Issue Date: 
July 11, 2016

N. John Cooper, the Bettye J. and Ralph E. Bailey Dean of the Kenneth P. Dietrich School of Arts and Sciences, has announced he will step down as dean and return to Pitt’s Department of Chemistry as a faculty member in fall 2017.

N. John Cooper

“It has been a privilege to help our remarkable faculty and students achieve their ambitious goals over the past 18 years, but it is time to turn to some of my other scholarly interests,” Cooper said. 

In accepting Cooper’s resignation as dean, Patricia E. Beeson, Pitt provost and senior vice chancellor, said, “John is an exceptional dean who has led the Arts and Sciences through a period of unparalleled progress. He brought to the position an extraordinary breadth of knowledge, an ability to recognize talent, and a commitment to the liberal arts that helped shape a remarkable faculty and the education of tens of thousands of students across the University. It has been my honor and pleasure to work with John.”

Cooper assumed the deanship on July 1, 1998, succeeding Peter F. M. Koehler, who had held the position since 1986. 

Under Cooper’s leadership, the Dietrich School has strengthened the University’s liberal arts core. With 42 academic departments and programs, the school educates approximately 10,000 undergraduate and 1,500 graduate students each year. During his 18 years as Dietrich School dean, Cooper has overseen the graduation of more than 45,000 Pitt students. 

Throughout his deanship, Cooper emphasized the development of a strong and diverse faculty. More than 70 percent of the Dietrich School’s current faculty have been recruited by Cooper. Additionally, the hiring of faculty members from underrepresented populations increased 30 percent and the number of women rose nearly 50 percent.

A cumulative $1 billion of funded research has been conducted at the Dietrich School during Cooper’s tenure. 

He played an important role in raising more than $260 million in private funding for the school, which has resulted in the establishment of nearly 250 endowed funds, including seven chairs, 14 fellowships, 29 awards, and 98 scholarships. Some funding has also helped to modernize University facilities, with an emphasis on sustainable building design and construction.

A search committee will be formed this fall to choose Cooper’s successor.


Edward M. Stricker, dean of the University Honors College since the summer of 2011, plans to resign the deanship and return to the Department of Neuroscience faculty in fall 2017.

Edward M. Stricker“The University Honors College embodies the ideals of research and scholarship as well as that of excellence inside and outside the classroom, library, and laboratory. It has been a great privilege for me to be a part of this remarkable organization,” said Stricker. “I look forward to returning to the Department of Neuroscience, where I will continue to teach and generally help students reach their fullest potential and thereby advance the mission of the University of Pittsburgh.”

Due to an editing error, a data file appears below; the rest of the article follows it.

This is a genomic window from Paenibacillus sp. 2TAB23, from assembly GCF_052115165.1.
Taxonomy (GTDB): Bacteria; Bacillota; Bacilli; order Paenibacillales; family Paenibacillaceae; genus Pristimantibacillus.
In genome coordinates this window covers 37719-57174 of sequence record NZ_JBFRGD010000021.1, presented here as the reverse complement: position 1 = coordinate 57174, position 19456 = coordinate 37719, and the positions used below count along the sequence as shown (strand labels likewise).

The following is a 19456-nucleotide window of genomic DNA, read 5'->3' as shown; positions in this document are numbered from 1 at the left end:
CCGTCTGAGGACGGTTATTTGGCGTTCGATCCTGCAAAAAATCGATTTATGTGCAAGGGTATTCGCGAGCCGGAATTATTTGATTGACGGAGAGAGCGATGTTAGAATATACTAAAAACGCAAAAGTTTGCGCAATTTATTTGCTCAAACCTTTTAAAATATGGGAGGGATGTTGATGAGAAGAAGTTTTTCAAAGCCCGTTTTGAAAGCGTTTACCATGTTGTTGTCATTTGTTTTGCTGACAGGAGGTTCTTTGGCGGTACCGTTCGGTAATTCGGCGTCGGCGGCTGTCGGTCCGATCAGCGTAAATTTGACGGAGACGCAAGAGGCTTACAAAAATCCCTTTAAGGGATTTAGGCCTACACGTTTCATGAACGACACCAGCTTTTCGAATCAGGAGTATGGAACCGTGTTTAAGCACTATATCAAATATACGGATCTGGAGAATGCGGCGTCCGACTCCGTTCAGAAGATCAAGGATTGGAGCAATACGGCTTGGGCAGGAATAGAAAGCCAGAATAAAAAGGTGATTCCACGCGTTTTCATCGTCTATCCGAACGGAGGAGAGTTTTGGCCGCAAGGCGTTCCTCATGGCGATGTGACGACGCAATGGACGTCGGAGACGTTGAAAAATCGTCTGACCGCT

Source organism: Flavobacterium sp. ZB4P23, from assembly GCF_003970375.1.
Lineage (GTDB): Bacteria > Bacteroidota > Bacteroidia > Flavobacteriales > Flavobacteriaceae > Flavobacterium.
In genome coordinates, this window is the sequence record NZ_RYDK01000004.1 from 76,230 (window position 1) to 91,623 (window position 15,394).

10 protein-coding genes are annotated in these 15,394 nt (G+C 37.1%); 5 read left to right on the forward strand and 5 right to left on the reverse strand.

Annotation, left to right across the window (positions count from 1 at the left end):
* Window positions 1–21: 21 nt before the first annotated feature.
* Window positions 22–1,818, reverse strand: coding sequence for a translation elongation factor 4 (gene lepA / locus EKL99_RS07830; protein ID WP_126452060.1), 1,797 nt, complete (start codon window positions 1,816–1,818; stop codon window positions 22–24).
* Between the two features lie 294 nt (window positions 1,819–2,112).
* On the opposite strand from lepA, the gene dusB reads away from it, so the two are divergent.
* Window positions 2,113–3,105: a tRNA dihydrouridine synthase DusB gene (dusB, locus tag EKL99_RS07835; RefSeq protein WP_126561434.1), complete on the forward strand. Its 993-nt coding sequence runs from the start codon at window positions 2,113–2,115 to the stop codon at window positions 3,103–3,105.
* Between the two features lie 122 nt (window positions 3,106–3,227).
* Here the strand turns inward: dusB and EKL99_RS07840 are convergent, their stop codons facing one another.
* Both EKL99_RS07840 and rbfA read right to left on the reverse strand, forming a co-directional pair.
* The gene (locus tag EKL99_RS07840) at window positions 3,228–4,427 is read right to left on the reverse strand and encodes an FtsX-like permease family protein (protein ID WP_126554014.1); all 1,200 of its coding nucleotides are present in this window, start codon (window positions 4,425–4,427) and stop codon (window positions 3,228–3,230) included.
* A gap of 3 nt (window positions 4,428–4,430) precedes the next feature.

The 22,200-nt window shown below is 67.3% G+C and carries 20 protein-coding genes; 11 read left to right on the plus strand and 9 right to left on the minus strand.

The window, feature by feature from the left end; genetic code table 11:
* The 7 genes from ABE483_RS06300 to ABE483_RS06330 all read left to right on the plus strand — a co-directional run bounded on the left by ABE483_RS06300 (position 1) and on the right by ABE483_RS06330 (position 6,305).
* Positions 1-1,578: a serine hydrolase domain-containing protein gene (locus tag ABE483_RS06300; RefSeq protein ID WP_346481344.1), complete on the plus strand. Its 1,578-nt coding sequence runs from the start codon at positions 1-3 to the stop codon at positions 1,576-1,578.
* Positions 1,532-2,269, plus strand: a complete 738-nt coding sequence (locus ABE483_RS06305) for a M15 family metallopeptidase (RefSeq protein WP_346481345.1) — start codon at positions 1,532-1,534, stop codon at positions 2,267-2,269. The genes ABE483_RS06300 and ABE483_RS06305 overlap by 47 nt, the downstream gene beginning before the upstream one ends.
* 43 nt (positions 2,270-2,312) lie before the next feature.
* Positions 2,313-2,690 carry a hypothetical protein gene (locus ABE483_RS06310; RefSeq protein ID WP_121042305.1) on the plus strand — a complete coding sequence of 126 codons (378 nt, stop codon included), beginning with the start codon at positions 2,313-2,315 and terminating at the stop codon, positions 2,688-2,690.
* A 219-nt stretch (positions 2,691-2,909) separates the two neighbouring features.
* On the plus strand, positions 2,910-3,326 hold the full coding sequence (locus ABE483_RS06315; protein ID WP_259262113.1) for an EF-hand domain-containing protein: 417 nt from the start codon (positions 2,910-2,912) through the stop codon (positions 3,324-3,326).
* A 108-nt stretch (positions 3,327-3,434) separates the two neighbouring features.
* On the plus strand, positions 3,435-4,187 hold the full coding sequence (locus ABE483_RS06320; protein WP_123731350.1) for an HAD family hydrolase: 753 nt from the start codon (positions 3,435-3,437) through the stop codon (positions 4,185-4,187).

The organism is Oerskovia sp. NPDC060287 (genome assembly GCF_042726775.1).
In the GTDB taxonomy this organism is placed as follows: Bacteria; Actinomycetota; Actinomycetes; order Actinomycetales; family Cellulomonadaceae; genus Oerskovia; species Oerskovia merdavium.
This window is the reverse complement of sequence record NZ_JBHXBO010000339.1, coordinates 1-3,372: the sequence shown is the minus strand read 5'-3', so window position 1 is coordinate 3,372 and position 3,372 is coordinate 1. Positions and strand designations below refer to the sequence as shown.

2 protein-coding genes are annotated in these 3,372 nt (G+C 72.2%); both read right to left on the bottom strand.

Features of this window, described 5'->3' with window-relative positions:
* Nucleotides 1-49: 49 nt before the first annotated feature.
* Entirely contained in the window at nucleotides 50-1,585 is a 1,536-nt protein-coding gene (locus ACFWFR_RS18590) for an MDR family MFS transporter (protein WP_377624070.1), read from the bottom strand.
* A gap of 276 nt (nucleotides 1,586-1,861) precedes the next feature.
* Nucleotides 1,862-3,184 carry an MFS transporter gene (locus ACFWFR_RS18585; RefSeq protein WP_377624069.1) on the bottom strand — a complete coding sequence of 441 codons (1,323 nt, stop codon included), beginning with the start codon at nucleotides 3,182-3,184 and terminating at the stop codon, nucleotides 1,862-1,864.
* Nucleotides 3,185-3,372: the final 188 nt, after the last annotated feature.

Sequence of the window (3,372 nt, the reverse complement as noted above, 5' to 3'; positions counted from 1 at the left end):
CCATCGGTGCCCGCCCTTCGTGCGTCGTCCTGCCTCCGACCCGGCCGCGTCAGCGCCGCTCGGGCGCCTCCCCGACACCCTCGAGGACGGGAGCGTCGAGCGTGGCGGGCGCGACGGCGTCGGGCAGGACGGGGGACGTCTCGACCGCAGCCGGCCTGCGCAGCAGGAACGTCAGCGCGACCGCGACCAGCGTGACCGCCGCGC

Stricker has worked to increase the breadth of the Honors College. Among his numerous accomplishments is the creation of the Health Professions Advising program, which helps undergraduates explore their interests in the health sciences and professional schools. Another program begun during Stricker’s tenure is Academic Community Engagement Advising, which assists students in connecting their academic interests with opportunities to positively impact local communities.

In addition, Stricker has been active in supporting Pitt students in their pursuit of competitive and distinguished scholarships and fellowships. Since 2011, Pitt students have won a Rhodes, a Harry S. Truman, a Winston Churchill, four Morris K. and Stewart L. Udall, 14 Barry M. Goldwater, and 18 David L. Boren Scholarships as well as more than 55 Fulbright U.S. Student Program Grants.

“It has been my pleasure to work with Dean Stricker, both in his role as dean and in his participation in the activities of our Council of Deans. His impact on the growth of the Honors College and the entire University through his role on the Council of Deans cannot be overstated. I am pleased that he will continue his academic career here at Pitt for the foreseeable future,” said Patricia E. Beeson, Pitt provost and senior vice chancellor.

During his 45 years as a Pitt professor, Stricker has played an influential role in developing the University’s nationally recognized neuroscience program. He served as the founding chair of the department from 1986 to 2002, and was codirector of Pitt’s Center for Neuroscience.

A search committee will be formed this fall to choose Stricker’s successor.